Researchers have found that the rise of sea levels in the 20th-century is three times higher than the rise during the last 500 years.
The jump occurs during what is known as the Industrial Revolution -- between 1879 and 1915 -- and may provide a direct link to human-induced climate change.
An international team of environmental scientists led by the University of Pennsylvania found that the rate of relative sea-level rise, or RSLR, in North Carolina during the 20th century was between 3.0 and 3.3 millimeters per year, higher than the typical observed rise of 1mm per year.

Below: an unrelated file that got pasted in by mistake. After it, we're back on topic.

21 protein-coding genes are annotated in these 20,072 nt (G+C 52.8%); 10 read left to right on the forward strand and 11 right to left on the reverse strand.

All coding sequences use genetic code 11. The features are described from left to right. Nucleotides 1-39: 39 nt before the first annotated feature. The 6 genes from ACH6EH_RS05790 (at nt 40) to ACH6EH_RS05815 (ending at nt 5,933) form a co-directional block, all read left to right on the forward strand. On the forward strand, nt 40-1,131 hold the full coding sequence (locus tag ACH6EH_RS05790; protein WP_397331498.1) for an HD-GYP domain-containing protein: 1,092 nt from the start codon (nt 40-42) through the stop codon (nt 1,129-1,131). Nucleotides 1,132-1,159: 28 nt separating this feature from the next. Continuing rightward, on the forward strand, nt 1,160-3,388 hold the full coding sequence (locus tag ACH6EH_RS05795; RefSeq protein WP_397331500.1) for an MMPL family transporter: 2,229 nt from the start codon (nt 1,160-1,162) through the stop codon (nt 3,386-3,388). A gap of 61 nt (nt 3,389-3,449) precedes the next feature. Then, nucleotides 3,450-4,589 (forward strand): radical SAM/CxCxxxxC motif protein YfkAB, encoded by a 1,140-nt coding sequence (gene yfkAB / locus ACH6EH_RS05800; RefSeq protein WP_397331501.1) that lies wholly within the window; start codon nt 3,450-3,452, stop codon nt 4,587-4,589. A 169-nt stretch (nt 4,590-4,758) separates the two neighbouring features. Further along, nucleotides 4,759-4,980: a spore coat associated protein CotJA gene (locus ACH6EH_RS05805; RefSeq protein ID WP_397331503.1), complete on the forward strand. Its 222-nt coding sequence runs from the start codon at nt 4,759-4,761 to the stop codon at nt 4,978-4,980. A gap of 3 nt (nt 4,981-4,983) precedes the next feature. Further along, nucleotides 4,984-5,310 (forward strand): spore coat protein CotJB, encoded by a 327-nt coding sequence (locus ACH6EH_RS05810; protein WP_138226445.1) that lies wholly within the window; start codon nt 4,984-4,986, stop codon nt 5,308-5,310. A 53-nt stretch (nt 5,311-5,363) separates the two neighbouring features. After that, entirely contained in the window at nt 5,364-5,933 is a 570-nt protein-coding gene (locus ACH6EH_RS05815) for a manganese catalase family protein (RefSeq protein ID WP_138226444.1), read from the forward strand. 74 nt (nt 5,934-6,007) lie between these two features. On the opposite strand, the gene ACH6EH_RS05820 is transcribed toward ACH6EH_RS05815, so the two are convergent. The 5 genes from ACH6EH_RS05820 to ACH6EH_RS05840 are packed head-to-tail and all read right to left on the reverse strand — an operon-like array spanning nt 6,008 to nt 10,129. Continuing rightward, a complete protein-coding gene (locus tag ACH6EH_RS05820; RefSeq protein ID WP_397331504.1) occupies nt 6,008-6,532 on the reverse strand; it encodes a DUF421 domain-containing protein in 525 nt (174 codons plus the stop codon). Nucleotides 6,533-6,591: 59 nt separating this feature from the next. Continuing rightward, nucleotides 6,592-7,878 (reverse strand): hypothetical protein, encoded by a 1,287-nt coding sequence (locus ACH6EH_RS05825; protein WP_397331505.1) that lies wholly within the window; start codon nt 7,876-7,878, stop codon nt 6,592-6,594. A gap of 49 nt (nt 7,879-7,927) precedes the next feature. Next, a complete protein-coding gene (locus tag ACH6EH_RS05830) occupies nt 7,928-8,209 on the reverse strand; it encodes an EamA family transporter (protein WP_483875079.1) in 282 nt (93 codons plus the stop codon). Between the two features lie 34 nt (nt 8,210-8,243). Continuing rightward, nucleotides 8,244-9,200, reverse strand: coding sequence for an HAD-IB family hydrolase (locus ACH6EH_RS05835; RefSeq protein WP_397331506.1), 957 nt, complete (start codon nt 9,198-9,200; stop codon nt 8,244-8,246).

The result may be indicative of a latitudinal trend related to the melting of the Greenland ice sheet.
To measure sea levels over time, researchers didn't use records -- which were found to be "largely inadequate" in accuracy -- but instead took measurements from two North Carolina salt marshes that form continuous accumulations of thick organic sediment: Sand Point and Tump Point, in the microtidal Albemarle-Pamlico estuarine system. By using radiometric isotopes and stratigraphic age markers, scientists were able to accurately reconstruct sea levels back to the year 1500, they said.
Their findings coincide with other results from along the Atlantic coast, and actually surpass results found farther north.
The results appear in the current issue of the journal Geology.
This post was originally published on Smartplanet.com